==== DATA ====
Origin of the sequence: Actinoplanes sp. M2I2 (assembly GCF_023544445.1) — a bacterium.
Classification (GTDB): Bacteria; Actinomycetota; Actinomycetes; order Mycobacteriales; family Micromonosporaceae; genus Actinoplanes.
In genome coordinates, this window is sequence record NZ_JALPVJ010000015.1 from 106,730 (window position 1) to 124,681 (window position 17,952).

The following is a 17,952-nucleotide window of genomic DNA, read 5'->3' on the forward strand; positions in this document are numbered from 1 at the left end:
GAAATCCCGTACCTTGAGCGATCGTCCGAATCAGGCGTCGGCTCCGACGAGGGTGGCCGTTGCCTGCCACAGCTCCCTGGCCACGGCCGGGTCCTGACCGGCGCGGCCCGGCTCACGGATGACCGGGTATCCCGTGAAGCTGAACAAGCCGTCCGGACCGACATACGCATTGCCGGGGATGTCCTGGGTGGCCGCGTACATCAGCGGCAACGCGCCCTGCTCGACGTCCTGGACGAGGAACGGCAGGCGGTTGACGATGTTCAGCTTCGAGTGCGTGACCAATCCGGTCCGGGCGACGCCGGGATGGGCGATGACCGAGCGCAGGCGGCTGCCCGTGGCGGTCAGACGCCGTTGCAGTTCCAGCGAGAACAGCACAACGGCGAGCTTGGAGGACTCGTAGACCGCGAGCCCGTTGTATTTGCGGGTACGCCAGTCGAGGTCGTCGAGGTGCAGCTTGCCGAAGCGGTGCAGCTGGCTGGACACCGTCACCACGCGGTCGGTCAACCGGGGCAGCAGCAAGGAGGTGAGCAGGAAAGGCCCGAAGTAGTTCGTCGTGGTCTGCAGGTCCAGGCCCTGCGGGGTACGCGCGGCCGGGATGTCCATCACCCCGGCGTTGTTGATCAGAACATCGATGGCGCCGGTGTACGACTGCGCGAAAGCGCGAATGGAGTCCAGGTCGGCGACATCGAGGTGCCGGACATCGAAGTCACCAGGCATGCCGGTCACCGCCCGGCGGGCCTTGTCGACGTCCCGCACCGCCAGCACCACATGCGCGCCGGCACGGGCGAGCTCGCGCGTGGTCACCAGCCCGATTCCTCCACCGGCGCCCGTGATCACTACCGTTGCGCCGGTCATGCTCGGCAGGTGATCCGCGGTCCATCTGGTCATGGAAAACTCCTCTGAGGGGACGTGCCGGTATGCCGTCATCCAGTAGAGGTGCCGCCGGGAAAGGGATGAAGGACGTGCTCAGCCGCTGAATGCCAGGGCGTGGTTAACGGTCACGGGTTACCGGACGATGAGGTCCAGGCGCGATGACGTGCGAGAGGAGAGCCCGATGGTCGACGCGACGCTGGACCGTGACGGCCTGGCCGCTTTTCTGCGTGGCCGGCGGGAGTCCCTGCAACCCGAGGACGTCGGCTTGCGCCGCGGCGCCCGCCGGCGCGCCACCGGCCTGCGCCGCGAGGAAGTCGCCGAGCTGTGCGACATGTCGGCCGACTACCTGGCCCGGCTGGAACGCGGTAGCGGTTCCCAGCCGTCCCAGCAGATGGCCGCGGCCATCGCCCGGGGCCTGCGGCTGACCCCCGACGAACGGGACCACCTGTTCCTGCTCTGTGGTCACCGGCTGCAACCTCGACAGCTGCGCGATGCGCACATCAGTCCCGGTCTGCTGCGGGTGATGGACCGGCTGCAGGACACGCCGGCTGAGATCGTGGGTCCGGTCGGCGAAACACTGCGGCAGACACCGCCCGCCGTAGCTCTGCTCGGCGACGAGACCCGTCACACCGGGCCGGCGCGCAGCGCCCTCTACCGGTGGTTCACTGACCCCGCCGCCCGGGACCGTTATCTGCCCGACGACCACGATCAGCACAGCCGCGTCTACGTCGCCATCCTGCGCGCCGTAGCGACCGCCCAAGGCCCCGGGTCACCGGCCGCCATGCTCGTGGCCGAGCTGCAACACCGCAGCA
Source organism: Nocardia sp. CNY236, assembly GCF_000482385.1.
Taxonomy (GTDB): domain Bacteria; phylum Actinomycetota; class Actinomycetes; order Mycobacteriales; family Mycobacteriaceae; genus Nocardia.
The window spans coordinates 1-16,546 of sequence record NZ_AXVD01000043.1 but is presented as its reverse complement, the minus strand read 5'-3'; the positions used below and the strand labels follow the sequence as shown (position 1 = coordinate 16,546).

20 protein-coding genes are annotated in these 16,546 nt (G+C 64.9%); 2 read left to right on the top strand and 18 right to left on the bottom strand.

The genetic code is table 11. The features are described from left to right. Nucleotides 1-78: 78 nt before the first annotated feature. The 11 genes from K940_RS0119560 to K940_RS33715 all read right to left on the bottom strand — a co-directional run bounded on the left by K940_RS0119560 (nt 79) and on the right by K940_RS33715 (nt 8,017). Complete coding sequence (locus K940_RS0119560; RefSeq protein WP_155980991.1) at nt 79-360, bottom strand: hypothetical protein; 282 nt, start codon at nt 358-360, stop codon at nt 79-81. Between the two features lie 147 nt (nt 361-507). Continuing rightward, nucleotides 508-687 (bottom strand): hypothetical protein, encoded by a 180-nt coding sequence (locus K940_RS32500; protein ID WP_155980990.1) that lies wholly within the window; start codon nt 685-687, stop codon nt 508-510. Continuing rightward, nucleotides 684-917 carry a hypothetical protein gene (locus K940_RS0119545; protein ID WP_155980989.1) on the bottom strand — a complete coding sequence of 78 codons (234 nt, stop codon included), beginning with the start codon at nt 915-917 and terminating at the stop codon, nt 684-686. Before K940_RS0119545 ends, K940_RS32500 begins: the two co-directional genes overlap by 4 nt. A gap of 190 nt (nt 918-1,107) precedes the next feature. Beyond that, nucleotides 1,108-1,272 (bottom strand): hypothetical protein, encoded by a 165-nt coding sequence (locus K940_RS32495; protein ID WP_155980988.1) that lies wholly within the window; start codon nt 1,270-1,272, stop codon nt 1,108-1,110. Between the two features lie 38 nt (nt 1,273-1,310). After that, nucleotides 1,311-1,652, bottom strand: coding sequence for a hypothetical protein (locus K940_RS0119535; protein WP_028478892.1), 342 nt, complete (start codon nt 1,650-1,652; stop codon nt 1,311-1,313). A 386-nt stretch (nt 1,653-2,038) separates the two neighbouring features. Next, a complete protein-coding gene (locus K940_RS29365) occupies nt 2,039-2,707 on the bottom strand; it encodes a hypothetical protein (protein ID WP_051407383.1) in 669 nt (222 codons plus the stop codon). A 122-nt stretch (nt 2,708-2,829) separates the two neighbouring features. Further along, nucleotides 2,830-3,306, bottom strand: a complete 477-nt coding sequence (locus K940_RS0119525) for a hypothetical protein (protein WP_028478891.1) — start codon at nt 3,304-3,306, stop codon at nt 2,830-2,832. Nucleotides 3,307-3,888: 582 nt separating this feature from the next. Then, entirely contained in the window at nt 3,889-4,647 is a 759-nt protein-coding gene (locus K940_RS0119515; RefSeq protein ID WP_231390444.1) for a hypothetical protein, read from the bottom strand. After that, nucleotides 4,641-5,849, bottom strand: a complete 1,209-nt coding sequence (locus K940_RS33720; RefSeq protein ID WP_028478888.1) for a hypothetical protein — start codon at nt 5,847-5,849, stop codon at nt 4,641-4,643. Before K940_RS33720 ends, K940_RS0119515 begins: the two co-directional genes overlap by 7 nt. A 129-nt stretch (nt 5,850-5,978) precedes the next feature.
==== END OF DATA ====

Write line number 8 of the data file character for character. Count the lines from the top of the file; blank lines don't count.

The window spans coordinates 1-16,546 of sequence record NZ_AXVD01000043.1 but is presented as its reverse complement, the minus strand read 5'-3'; the positions used below and the strand labels follow the sequence as shown (position 1 = coordinate 16,546).